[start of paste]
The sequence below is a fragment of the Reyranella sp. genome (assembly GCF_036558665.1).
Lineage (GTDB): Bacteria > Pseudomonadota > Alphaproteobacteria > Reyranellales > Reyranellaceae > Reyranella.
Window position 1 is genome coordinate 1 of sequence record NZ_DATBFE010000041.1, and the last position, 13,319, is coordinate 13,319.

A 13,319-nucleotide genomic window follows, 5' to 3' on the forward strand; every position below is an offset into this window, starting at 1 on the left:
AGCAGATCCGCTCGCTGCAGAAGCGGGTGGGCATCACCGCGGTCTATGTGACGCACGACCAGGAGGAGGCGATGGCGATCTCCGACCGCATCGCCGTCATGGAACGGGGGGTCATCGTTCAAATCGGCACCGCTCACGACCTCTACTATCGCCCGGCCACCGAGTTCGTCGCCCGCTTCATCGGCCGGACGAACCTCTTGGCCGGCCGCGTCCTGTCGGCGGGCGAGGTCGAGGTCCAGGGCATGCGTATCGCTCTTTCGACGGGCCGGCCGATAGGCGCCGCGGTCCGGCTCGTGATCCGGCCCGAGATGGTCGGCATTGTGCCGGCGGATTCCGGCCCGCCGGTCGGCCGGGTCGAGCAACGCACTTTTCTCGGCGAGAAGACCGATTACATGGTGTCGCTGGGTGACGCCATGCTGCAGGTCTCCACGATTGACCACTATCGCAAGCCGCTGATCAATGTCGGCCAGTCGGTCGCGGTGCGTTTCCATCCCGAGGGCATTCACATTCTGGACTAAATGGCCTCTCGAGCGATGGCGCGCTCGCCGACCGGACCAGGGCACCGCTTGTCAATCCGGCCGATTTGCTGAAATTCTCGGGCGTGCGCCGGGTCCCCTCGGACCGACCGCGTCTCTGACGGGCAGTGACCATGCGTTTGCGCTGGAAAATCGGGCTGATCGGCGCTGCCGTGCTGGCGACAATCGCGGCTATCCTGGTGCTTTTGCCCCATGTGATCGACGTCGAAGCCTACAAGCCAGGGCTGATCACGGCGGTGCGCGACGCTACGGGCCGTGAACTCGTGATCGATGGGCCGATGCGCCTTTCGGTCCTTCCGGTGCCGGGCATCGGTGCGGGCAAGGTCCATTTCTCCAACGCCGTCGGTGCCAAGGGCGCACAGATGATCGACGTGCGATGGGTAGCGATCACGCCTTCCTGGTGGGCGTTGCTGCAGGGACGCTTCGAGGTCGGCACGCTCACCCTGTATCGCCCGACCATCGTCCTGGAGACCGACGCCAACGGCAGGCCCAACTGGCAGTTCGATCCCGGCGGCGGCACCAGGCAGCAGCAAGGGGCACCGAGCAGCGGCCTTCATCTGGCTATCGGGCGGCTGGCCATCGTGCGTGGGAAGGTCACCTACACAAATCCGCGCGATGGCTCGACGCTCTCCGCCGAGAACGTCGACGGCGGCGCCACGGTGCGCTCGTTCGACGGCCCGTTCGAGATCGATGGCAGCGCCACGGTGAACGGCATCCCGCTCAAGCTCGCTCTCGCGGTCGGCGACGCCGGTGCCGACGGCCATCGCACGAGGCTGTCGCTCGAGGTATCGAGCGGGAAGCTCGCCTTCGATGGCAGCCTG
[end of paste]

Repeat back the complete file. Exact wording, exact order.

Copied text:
The sequence below is a fragment of the Reyranella sp. genome (assembly GCF_036558665.1).
Lineage (GTDB): Bacteria > Pseudomonadota > Alphaproteobacteria > Reyranellales > Reyranellaceae > Reyranella.
Window position 1 is genome coordinate 1 of sequence record NZ_DATBFE010000041.1, and the last position, 13,319, is coordinate 13,319.

A 13,319-nucleotide genomic window follows, 5' to 3' on the forward strand; every position below is an offset into this window, starting at 1 on the left:
AGCAGATCCGCTCGCTGCAGAAGCGGGTGGGCATCACCGCGGTCTATGTGACGCACGACCAGGAGGAGGCGATGGCGATCTCCGACCGCATCGCCGTCATGGAACGGGGGGTCATCGTTCAAATCGGCACCGCTCACGACCTCTACTATCGCCCGGCCACCGAGTTCGTCGCCCGCTTCATCGGCCGGACGAACCTCTTGGCCGGCCGCGTCCTGTCGGCGGGCGAGGTCGAGGTCCAGGGCATGCGTATCGCTCTTTCGACGGGCCGGCCGATAGGCGCCGCGGTCCGGCTCGTGATCCGGCCCGAGATGGTCGGCATTGTGCCGGCGGATTCCGGCCCGCCGGTCGGCCGGGTCGAGCAACGCACTTTTCTCGGCGAGAAGACCGATTACATGGTGTCGCTGGGTGACGCCATGCTGCAGGTCTCCACGATTGACCACTATCGCAAGCCGCTGATCAATGTCGGCCAGTCGGTCGCGGTGCGTTTCCATCCCGAGGGCATTCACATTCTGGACTAAATGGCCTCTCGAGCGATGGCGCGCTCGCCGACCGGACCAGGGCACCGCTTGTCAATCCGGCCGATTTGCTGAAATTCTCGGGCGTGCGCCGGGTCCCCTCGGACCGACCGCGTCTCTGACGGGCAGTGACCATGCGTTTGCGCTGGAAAATCGGGCTGATCGGCGCTGCCGTGCTGGCGACAATCGCGGCTATCCTGGTGCTTTTGCCCCATGTGATCGACGTCGAAGCCTACAAGCCAGGGCTGATCACGGCGGTGCGCGACGCTACGGGCCGTGAACTCGTGATCGATGGGCCGATGCGCCTTTCGGTCCTTCCGGTGCCGGGCATCGGTGCGGGCAAGGTCCATTTCTCCAACGCCGTCGGTGCCAAGGGCGCACAGATGATCGACGTGCGATGGGTAGCGATCACGCCTTCCTGGTGGGCGTTGCTGCAGGGACGCTTCGAGGTCGGCACGCTCACCCTGTATCGCCCGACCATCGTCCTGGAGACCGACGCCAACGGCAGGCCCAACTGGCAGTTCGATCCCGGCGGCGGCACCAGGCAGCAGCAAGGGGCACCGAGCAGCGGCCTTCATCTGGCTATCGGGCGGCTGGCCATCGTGCGTGGGAAGGTCACCTACACAAATCCGCGCGATGGCTCGACGCTCTCCGCCGAGAACGTCGACGGCGGCGCCACGGTGCGCTCGTTCGACGGCCCGTTCGAGATCGATGGCAGCGCCACGGTGAACGGCATCCCGCTCAAGCTCGCTCTCGCGGTCGGCGACGCCGGTGCCGACGGCCATCGCACGAGGCTGTCGCTCGAGGTATCGAGCGGGAAGCTCGCCTTCGATGGCAGCCTG